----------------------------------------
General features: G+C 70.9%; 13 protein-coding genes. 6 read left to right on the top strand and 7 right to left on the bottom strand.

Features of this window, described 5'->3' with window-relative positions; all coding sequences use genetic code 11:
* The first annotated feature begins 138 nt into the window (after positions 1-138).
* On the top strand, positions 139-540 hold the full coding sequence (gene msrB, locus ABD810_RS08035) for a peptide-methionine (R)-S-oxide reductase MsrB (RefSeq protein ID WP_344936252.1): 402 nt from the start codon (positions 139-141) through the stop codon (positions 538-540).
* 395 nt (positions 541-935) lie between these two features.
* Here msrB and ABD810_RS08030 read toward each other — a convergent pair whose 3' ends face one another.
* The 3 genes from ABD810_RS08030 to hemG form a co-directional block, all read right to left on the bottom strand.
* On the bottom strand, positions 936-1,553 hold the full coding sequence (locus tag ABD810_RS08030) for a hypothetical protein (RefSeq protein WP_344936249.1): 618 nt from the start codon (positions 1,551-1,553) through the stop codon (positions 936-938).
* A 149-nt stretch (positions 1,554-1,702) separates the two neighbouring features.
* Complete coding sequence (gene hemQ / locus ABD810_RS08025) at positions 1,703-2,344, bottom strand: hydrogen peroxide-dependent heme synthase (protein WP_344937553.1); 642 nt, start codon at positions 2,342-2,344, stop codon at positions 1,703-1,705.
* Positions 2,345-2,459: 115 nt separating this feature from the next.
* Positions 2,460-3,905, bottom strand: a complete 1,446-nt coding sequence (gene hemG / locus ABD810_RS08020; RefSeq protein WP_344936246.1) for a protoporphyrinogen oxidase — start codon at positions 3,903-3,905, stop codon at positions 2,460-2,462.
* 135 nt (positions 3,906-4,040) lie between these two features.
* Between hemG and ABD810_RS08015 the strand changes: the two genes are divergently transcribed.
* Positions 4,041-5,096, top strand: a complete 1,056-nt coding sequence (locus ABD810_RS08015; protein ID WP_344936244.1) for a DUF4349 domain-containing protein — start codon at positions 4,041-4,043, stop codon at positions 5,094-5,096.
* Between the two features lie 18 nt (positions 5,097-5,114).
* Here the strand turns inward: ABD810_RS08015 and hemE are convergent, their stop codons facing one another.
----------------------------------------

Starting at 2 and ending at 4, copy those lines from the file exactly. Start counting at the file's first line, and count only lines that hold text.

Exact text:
Features of this window, described 5'->3' with window-relative positions; all coding sequences use genetic code 11:
* The first annotated feature begins 138 nt into the window (after positions 1-138).
* On the top strand, positions 139-540 hold the full coding sequence (gene msrB, locus ABD810_RS08035) for a peptide-methionine (R)-S-oxide reductase MsrB (RefSeq protein ID WP_344936252.1): 402 nt from the start codon (positions 139-141) through the stop codon (positions 538-540).